Research briefs

Close-up of a farm grain crop
Droughts, floods, and other extreme events are making farming more challenging and threatening crop yields worldwide.
A new study shows that the frequency of polar vortex disruptions that is most favorable for extreme winter weather in the United States is increasing, and that Arctic change is likely contributing to the increasing trend.
Researchers found that by taking steps like closing up their houses and using filtration indoors, people were able to cut the infiltration of PM2.5 particulate matter to their homes by half on wildfire days.
Impact of the 2011 tsunami in Japan
Documenting and examining recent events does not provide enough information to fully characterize coastal hazards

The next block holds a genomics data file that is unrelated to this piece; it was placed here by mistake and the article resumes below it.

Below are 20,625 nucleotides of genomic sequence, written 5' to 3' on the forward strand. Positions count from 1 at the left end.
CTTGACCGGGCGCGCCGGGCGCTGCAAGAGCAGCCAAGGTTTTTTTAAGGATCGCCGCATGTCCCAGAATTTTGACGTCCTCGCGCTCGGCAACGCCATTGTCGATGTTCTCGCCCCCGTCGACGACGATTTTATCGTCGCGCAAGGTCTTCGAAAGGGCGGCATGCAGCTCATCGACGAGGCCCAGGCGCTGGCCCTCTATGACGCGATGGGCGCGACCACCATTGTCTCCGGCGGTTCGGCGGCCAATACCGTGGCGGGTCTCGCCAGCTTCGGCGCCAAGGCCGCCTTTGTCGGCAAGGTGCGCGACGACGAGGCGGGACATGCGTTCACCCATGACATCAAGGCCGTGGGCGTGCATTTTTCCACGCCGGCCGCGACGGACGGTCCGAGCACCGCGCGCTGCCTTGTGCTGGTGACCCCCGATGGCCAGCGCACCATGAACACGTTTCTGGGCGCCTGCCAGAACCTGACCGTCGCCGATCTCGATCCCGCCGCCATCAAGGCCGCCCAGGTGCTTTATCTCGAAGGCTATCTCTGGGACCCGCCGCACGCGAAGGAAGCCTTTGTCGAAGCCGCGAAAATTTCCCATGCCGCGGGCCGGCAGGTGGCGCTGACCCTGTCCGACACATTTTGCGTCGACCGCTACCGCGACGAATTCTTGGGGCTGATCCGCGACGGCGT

Intensive pumping of aquifers during drought can speed up deterioration of groundwater quality, according to a new study by the U.S. Geological Survey.
New research shows being prepared can help reduce the long-term impacts of a disaster.
Most people are likely to experience an extreme pandemic like COVID-19 in their lifetime, a new study shows.
Portland, OR, USA - Sep 12, 2020: An orange smoke-filled sky is seen above Portland's downtown skyline on Saturday afternoon during the Oregon wildfires.
The same clean air policies that can reduce fossil fuel emissions and help reign in climate change can also add up to 5 years onto people’s lives in the most polluted regions, while globally adding more than 2 years onto lives on average.
Hood River faces an uncertain future of climate impacts, but a new Portland State University study lays out strategies that the watershed can adapt to become more resilient to the inevitable changes.
Flood risk prediction and mitigation could help avoid tragedy when disaster strikes.